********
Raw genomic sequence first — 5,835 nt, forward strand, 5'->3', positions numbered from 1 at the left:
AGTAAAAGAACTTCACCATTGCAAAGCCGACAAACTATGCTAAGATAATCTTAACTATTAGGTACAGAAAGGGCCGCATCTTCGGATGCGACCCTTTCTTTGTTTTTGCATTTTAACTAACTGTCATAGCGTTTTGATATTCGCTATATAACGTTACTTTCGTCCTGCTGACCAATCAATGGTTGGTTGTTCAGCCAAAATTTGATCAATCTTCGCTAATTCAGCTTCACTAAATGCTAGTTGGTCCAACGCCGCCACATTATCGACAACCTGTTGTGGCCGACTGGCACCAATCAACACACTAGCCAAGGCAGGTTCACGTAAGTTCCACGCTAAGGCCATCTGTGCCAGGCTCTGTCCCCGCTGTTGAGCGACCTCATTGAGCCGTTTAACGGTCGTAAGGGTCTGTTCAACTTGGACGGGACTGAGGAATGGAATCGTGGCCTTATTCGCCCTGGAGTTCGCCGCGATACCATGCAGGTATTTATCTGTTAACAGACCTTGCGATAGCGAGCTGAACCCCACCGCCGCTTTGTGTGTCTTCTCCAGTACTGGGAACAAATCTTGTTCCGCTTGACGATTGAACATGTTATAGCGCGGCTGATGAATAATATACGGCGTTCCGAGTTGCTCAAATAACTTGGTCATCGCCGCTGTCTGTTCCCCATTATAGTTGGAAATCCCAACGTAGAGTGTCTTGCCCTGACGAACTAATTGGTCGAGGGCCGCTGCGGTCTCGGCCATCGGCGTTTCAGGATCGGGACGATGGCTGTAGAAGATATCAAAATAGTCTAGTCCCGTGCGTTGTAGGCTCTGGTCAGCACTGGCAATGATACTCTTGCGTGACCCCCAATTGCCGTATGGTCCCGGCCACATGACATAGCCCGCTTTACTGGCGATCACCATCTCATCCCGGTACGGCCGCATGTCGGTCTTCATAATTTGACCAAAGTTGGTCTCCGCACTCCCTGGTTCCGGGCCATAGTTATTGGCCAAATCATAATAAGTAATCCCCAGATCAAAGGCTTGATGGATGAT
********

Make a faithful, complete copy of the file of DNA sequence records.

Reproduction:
Raw genomic sequence first — 5,835 nt, forward strand, 5'->3', positions numbered from 1 at the left:
AGTAAAAGAACTTCACCATTGCAAAGCCGACAAACTATGCTAAGATAATCTTAACTATTAGGTACAGAAAGGGCCGCATCTTCGGATGCGACCCTTTCTTTGTTTTTGCATTTTAACTAACTGTCATAGCGTTTTGATATTCGCTATATAACGTTACTTTCGTCCTGCTGACCAATCAATGGTTGGTTGTTCAGCCAAAATTTGATCAATCTTCGCTAATTCAGCTTCACTAAATGCTAGTTGGTCCAACGCCGCCACATTATCGACAACCTGTTGTGGCCGACTGGCACCAATCAACACACTAGCCAAGGCAGGTTCACGTAAGTTCCACGCTAAGGCCATCTGTGCCAGGCTCTGTCCCCGCTGTTGAGCGACCTCATTGAGCCGTTTAACGGTCGTAAGGGTCTGTTCAACTTGGACGGGACTGAGGAATGGAATCGTGGCCTTATTCGCCCTGGAGTTCGCCGCGATACCATGCAGGTATTTATCTGTTAACAGACCTTGCGATAGCGAGCTGAACCCCACCGCCGCTTTGTGTGTCTTCTCCAGTACTGGGAACAAATCTTGTTCCGCTTGACGATTGAACATGTTATAGCGCGGCTGATGAATAATATACGGCGTTCCGAGTTGCTCAAATAACTTGGTCATCGCCGCTGTCTGTTCCCCATTATAGTTGGAAATCCCAACGTAGAGTGTCTTGCCCTGACGAACTAATTGGTCGAGGGCCGCTGCGGTCTCGGCCATCGGCGTTTCAGGATCGGGACGATGGCTGTAGAAGATATCAAAATAGTCTAGTCCCGTGCGTTGTAGGCTCTGGTCAGCACTGGCAATGATACTCTTGCGTGACCCCCAATTGCCGTATGGTCCCGGCCACATGACATAGCCCGCTTTACTGGCGATCACCATCTCATCCCGGTACGGCCGCATGTCGGTCTTCATAATTTGACCAAAGTTGGTCTCCGCACTCCCTGGTTCCGGGCCATAGTTATTGGCCAAATCATAATAAGTAATCCCCAGATCAAAGGCTTGATGGATGAT